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Jazz Mandolin Project, The Funk Box, Baltimore, MD- 4/9

The growing crowd at the Funk Box was becoming unruly in anticipation of Jazz Mandolin Project taking the stage. There is something in the air on Saturday nights in Baltimore; and the Funk Box happens to breed this enthusiasm among its patrons. The antsy crowd was finally placated as Jamie Masefield (mandolins) and his current lineup of Jazz Mandolin Project took to the stage: Mike "MadDog" Mavridoglou (trumpet, keys), Mark Guiliana (drums, percussion, Cajon), and Michael O'Brien (bass). A feeling of foreboding hung in the air as the rowdy audience silenced themselves (as much as drunken people can be silenced), expecting the magic to spring forth from Jamie's mandolin any second.

As he delicately coaxed sounds from his strings Masefield danced around the opening riff of "Nozani Na" on his signature mandolin, with eventually the other musicians joining in. Off of the first release, self-titled Jazz Mandolin Project, "Nozani Na" has been a hauntingly standard piece in JMP’s repertoire (FYI: Currently the re-release of Jazz Mandolin Project is available at their website and in stores featuring live tracks "Nozani Na" and "Country Open" from Bonnaroo 2004.). Next they went into the epic "Spiders" from the Xenoblast album, at points sounding as though they had slipped into intergalactic dimensions. The direction in which they took this piece struck me as an elegant start/stop jam. The next tune, "Borkum Riff," is a fairly new piece apparently centered around a tobacco-smoking device. This techno funk-ness broke through the crowd, inciting audience members to encourage the band and especially Jamie with clever phrases such as, "Bring it, Jamie!" The piece went mellow for a bit as Jamie sang a sweet solo from his mandolin strings and then picked up again into such funk that the bassist, O’Brien, began using basslines from Michael Jackson’s "Billie Jean." Upon talking with O’Brien later, this sampling technique is one he uses in hopes that the more intelligent listener can pick up on the subtleties (while for everyone else, it’s just great bass lines). He’s like a personified Simpson’s episode: the more intelligent, informed music critic remains ensconced with obscure references while the crowd that just loves to dance to something sweet is satiated. O’Brien and MadDog left the stage at this point so that Guiliana could bring out an instrument known as the Cajon originating from Peru. Jamie played with him as he used every part of his hand to make a rich percussive sound on the block-like instrument, performing their Cajon-standard, "Lojo Lima." The crowd stood mesmerized at Guiliana’s movements and the sound emanating from beneath him.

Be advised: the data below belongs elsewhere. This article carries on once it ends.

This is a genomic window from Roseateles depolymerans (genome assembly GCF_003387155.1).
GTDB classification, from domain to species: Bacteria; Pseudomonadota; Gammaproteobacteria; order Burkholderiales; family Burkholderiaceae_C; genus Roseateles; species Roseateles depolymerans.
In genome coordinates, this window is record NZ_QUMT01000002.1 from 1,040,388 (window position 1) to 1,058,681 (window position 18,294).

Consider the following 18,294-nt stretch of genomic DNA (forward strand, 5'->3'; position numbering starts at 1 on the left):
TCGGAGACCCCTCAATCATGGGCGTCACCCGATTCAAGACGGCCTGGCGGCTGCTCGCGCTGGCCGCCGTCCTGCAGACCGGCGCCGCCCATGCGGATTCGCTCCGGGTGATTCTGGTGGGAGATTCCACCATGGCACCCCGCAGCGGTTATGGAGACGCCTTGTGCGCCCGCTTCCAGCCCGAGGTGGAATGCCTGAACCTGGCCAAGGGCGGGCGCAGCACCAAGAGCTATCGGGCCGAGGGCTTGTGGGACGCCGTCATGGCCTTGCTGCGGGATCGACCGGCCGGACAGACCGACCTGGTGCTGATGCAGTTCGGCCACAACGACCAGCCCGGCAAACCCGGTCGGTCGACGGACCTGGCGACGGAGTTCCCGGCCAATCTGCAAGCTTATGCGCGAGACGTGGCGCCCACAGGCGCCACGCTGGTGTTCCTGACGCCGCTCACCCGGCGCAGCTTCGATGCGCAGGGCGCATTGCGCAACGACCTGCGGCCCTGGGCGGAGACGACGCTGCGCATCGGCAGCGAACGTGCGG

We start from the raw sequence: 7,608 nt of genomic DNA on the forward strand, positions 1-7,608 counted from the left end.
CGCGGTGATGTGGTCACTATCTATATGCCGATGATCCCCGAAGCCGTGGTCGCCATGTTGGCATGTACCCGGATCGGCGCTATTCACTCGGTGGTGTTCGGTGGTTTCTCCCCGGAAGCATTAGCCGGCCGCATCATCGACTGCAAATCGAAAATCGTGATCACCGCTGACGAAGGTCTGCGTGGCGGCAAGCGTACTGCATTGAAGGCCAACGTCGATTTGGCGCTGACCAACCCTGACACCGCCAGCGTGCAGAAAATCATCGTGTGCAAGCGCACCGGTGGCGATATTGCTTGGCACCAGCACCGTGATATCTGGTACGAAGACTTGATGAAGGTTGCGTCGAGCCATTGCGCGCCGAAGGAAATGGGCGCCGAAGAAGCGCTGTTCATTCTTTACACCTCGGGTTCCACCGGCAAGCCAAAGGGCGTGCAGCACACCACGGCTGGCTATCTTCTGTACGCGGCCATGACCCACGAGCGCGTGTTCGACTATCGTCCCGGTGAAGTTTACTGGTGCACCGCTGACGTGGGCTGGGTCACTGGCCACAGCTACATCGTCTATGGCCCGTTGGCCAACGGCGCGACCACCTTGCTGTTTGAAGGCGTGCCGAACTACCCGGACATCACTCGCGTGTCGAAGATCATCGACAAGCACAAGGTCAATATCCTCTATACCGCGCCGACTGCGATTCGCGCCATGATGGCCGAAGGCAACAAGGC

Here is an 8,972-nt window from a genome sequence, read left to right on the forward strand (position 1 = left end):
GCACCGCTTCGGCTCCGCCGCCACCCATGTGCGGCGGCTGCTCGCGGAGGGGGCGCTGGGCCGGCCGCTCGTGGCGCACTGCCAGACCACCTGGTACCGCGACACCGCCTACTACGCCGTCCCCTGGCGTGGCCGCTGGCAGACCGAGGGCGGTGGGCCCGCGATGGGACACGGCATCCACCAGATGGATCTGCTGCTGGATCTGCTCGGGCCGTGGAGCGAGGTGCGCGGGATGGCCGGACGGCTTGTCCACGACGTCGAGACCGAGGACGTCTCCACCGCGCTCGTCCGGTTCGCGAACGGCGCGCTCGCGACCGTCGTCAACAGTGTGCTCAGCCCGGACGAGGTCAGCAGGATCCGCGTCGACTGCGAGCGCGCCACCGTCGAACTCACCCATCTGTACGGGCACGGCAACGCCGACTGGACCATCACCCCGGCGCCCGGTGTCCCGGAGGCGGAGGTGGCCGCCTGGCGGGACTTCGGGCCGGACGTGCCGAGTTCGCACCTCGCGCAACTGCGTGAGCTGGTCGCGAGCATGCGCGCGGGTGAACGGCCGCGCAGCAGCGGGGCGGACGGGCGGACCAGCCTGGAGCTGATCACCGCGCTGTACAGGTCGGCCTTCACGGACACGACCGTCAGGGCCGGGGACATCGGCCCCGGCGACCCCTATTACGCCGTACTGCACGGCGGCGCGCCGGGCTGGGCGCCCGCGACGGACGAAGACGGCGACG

Upon finishing the song, Guiliana left the stage while O’Brien came back on to perform a Zeppelin duo with Jamie: "Going to California" and "What Is and What Should Never Be." Zeppelin covers tend to go over well with fans, and the Funk Box fans were of no exception. Jamie used a slide on his mandolin, achieving an even, somber tone in "California;" he then picked things up to make "What Is" a moveable set-closer.

"At the Pershing" opened the second set as Guiliana used some mallets for his weapons of choice. This led into an impressive bass jam and then into "Open Sesame" which led into grandiose "Proust" from the album Jungle Tango. This piece originated as a segment from a lengthy jam in recording sessions for that album, but it has stood on its own at a number of shows. This piece folded into one JMP has started playing quite recently at shows, "Maggot Brain," a Funkadelic cover. As the originating band name suggests, this tune was full of the funk. I could not help but notice at this point the type of jeans (carpenterish) Jamie was wearing: "Wild Ass." This simple jeans label was basically the theme of the night, with raucous fans and the whirlwind of segues. JMP next delved into "Cicada 17," a non-album tune that references the 17-year flight pattern of our noisy cicada friends. The musicians left the stage and came back for an encore of "Powderfinger," a Neil Young song JMP likes to perform at their shows. Indeed , JMP has just released a new album, The Deep Forbidden Lake (named for the similarly-titled song by Young). This new disc comprises all cover songs including two Neil Young tunes, Radiohead, Tom Waits, et al. Also, Jazz Mandolin Project is touring the South right now and will be playing 10,000 Lakes and Wakarusa festivals. Be forewarned: exposure to band may well cause addiction to said band.

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